Acting White House Chief of Staff Mick Mulvaney may be stepping down from that role in the near future, perhaps as soon as the expected impeachment trial has concluded in the Senate, according to Politico.
Whether he leaves President Donald Trump’s administration entirely or merely returns to his prior Cabinet-level position as director of the Office of Management and Budget — which he technically still holds — remains to be seen.
Mulvaney could be out after impeachment is over
According to several unnamed “aides and confidants” close to President Trump interviewed by Politico, Mulvaney has been increasingly sidelined by the president, and some of Trump’s allies and friends have been urging him to drop Mulvaney and appoint a new chief of staff.
The report suggested that Mulvaney doesn’t have much control over the White House staff and has increasingly been left “out of the loop” on major personnel and policy decisions, including strategizing for the ongoing impeachment saga.
“He is there. I’ll leave it at that,” one anonymous Republican said to be close to the White House told Politico about Mulvaney. “He’s like a kid. His role at the dinner table is to be seen and not heard.”
Similarly, Vanity Fair reported that an unnamed former White House official said, “Mick has decided not to be in control.” Another unnamed “prominent” Republican said, “Jared [Kushner] treats Mick like the help. There’s no pushback.”
Ups and downs of Mulvaney’s tenure
Things may not be as bad as reported, however, as Mulvaney’s sort of hands-off, “let Trump be Trump” approach was more fitting to the president’s style than that of his predecessors, Reince Priebus and John Kelly. Mulvaney drew praise from White House insiders for boosting staff morale, building a better relationship between staff and Trump’s family — particularly son-in-law Kushner, who is kind of an unofficial chief of staff, and daughter Ivanka Trump — and for coordinating with House Republicans.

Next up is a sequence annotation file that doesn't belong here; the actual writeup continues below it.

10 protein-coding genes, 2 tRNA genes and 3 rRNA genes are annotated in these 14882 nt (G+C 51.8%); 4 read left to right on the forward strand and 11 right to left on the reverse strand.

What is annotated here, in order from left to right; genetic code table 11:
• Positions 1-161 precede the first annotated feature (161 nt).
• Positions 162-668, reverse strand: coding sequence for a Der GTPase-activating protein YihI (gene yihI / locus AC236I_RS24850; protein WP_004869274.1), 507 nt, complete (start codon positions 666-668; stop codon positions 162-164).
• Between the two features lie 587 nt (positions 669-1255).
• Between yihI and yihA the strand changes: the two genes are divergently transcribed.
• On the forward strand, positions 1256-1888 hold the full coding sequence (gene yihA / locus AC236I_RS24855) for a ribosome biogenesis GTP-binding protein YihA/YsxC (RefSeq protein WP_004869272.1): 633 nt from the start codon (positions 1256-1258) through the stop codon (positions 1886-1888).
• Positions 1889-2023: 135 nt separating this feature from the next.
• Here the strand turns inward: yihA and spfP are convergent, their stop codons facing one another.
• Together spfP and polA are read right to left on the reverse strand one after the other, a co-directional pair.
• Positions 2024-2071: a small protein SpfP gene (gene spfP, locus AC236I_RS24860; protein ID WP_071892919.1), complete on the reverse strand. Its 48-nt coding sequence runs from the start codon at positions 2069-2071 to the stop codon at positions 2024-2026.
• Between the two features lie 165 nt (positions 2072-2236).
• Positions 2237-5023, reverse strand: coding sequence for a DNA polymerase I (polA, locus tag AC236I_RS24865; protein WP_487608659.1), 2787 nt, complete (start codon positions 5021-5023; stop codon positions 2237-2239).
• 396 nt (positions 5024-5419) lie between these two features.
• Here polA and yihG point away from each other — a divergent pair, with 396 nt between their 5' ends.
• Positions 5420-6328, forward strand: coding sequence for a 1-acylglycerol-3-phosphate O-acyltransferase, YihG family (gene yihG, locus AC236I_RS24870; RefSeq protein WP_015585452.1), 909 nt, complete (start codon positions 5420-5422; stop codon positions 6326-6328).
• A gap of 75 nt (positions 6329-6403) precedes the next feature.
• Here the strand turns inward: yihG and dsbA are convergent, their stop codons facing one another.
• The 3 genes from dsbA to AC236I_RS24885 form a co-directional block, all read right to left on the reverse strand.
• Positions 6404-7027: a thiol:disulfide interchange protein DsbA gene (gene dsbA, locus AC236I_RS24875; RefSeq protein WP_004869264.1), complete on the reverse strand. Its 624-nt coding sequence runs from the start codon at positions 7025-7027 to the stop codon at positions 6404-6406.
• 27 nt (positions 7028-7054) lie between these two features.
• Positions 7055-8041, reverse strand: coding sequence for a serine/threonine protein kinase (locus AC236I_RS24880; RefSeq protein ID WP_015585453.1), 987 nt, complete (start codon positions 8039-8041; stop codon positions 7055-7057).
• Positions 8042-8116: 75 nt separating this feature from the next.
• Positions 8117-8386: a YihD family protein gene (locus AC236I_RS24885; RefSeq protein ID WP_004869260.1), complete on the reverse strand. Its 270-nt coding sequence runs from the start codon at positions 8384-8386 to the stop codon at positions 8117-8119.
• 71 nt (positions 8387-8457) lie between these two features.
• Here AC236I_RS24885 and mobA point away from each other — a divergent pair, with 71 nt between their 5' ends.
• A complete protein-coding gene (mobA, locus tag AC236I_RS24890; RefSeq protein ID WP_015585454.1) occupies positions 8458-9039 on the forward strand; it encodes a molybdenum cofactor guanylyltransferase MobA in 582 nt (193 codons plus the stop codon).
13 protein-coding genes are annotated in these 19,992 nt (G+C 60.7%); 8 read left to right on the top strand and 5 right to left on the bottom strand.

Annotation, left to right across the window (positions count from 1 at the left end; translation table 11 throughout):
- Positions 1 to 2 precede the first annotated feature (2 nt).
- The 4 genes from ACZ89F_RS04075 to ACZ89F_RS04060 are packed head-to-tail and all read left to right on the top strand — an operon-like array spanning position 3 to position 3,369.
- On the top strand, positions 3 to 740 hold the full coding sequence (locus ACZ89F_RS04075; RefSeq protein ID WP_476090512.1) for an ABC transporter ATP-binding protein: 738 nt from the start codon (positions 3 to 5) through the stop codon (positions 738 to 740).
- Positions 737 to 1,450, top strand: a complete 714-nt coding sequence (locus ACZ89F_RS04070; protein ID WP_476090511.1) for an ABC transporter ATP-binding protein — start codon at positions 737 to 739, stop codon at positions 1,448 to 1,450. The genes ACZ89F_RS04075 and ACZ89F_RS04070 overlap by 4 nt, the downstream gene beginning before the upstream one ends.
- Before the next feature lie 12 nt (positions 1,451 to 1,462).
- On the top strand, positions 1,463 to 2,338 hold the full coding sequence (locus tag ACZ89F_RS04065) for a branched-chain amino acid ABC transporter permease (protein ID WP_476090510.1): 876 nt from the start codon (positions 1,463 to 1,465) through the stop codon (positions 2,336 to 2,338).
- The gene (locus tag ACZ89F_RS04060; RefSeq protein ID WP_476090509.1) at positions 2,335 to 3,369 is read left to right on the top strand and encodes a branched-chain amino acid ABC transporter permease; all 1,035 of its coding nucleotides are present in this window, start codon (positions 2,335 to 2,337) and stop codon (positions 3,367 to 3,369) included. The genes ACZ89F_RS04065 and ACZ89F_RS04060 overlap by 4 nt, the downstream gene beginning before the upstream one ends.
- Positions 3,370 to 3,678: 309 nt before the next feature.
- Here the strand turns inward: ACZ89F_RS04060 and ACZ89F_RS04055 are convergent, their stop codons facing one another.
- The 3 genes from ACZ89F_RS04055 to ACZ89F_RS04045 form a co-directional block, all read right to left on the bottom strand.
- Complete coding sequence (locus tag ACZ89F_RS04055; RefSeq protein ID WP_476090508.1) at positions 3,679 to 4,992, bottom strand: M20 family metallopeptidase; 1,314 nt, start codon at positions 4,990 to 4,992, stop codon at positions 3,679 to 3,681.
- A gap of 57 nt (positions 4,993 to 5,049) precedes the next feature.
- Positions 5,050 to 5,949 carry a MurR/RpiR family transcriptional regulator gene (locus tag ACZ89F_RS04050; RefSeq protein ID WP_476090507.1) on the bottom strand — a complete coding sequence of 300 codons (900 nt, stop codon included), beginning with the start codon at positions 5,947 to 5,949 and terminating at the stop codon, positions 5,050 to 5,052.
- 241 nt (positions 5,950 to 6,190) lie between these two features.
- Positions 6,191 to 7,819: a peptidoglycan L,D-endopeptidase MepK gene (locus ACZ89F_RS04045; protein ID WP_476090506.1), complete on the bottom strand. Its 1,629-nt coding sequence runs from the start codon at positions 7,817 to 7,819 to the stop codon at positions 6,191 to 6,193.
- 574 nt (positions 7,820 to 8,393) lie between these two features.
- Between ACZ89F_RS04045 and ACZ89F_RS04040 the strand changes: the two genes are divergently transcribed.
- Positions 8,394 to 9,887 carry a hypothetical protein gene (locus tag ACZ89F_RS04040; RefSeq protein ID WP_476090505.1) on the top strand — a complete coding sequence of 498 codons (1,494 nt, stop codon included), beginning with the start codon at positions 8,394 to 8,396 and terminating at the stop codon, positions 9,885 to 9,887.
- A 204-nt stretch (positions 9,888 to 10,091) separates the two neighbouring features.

He also earned praise for some of his successful policy work, such as the U.S.-Mexico-Canada trade agreement and a deal with China to avoid increased tariffs, not to mention having a generally good working relationship with the president, as he isn’t one to get in his face and instead “picks his battles.”
However, Politico noted that Mulvaney suffered significant criticism following a news conference in October when he appeared to admit to a “quid pro quo” involving Ukraine, and the jury is still out on how much blame he has shouldered for his role in encouraging Trump to hold out during the extended government shutdown that marked the start of the year.
Still, Mulvaney is reportedly still involved in policy-making and spending bill plans, and still has the ear of the president on certain matters.
No room for “traditional” chief of staff
Politico suggested that one top potential replacement could be Rep. Mark Meadows (R-NC), who announced on Thursday he is not running for re-election and has strongly hinted at joining Trump’s administration or campaign in the near future.
However, as one anonymous Trump “ally” told the outlet, perhaps of both Mulvaney and Meadows: “The president does not want a traditional chief of staff, plus there is Jared. There are already two chiefs: the president and his son-in-law. There is no room for a third.”